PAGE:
We closed our cafe/bakery shop on 12/30/22. THANK YOU SO MUCH for 19 years of support for Les Madeleines. Please visit our new project, Chez Nibs.

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Prepping for panettone

In August of this year, we found out that our holiday panettone was being considered for the Martha Stewart Living Gift Guide (most of you now know that we were actually selected and included in the December issue!). Though we were beyond thrilled, we were a little nervous, as we knew that we needed to be prepared to meet the potential demand. We have only produced panettone one season before, so we instantly began our practice runs to work out the timing and other processes.

One of the things that I believe makes our panettone so special, and extra delicious, is our housemade candied orange peel. Each panettone has roughly 2 cups of candied orange peel (not to mention almost the same amount of raisins and a whole vanilla bean). Each batch of panettone yields about 5 kilos (or 12 pounds) of candied oranges, so I’m sure you can understand that it takes quite a bit of oranges to get us through the holiday season. As of today, we’re up to 6 cases of oranges.

Now if you’re wondering how candied orange peel is made, let me share with you. But be forewarned, it’s quite intensive. First, you have to juice the oranges.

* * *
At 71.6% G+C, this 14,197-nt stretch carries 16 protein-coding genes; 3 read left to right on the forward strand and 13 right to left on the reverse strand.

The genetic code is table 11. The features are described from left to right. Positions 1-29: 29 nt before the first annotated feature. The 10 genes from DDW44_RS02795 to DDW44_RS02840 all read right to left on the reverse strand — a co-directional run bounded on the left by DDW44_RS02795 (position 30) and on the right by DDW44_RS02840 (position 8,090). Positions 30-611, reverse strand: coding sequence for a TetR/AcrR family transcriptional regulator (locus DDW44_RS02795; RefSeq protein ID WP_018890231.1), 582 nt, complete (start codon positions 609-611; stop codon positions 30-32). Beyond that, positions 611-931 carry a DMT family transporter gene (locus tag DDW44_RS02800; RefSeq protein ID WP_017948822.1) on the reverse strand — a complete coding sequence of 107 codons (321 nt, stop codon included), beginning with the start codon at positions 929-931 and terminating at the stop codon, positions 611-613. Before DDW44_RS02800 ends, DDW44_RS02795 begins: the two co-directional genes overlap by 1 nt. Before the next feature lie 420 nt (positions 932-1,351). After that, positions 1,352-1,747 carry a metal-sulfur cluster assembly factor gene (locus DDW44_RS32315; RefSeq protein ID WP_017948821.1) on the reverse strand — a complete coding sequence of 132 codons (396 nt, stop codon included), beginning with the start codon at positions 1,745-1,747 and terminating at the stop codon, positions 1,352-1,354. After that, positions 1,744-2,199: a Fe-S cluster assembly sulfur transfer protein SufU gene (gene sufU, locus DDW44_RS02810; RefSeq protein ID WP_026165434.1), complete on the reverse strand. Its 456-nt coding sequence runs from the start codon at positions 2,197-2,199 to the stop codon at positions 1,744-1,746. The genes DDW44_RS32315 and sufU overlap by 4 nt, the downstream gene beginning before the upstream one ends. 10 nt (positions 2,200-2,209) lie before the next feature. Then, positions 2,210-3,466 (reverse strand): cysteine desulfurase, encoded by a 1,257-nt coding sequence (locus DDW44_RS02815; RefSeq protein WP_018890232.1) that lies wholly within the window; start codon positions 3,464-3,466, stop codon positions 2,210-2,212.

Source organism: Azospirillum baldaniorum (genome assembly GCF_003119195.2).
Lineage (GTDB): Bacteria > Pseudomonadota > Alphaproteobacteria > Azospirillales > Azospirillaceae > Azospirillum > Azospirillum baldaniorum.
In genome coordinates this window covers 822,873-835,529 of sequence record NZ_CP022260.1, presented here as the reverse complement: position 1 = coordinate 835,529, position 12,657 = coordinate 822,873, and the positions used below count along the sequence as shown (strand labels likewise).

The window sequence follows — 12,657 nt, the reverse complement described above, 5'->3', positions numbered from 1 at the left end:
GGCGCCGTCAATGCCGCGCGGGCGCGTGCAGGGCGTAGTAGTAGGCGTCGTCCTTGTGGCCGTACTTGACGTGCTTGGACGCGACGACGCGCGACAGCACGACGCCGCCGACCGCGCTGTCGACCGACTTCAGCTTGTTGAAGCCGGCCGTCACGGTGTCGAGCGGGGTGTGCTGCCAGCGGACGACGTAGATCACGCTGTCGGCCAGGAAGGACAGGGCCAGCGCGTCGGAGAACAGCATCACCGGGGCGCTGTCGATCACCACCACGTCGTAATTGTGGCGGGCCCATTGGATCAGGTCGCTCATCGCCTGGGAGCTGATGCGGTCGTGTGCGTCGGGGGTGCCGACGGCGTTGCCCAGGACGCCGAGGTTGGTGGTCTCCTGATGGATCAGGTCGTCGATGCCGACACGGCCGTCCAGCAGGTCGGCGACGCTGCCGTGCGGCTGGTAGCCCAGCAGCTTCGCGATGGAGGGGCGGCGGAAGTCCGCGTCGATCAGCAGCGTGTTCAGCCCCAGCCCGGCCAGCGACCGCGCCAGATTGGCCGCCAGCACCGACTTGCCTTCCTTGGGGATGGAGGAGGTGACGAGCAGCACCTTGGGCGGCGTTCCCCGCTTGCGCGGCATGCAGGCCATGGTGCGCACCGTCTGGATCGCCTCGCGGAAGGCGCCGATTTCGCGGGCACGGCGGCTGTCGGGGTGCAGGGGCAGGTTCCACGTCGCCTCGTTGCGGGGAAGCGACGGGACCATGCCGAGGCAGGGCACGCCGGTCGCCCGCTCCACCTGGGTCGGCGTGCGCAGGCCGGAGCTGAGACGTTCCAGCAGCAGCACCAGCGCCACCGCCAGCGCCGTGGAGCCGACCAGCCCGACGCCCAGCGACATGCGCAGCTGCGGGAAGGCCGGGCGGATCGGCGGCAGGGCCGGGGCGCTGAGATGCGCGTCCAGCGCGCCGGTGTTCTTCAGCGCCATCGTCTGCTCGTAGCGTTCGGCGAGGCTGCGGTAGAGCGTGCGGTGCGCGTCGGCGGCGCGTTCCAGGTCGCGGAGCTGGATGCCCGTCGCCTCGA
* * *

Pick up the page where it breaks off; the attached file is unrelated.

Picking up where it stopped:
Juicing oranges is an early step in the candying process.

Then, the rinds are blanched starting with cold water, 2-3 times depending on how bitter it is. The rinds are then cooked on the stovetop for 30-60 minutes until they are tender. The rinds are then scooped out. What remains is mostly orange segments and the pith. We cut the rinds into strips and cook them in a simple syrup for up to an hour, until they are translucent. After soaking for an additional 30 minutes in the syrup, we put them on a rack to dry. The next day they can be diced to use in the panettone and in other desserts and cookies. This year, you’ll be able to to experience our candied orange peel in our Florentine Cookies and stöllen.

That’s not all for the panettone. If you think the process for making candied orange peel is intensive, just wait until I post on how we actually make the bread. The panettone (including the candied orange peel) is a labor of love, and I think it’s all so worth it.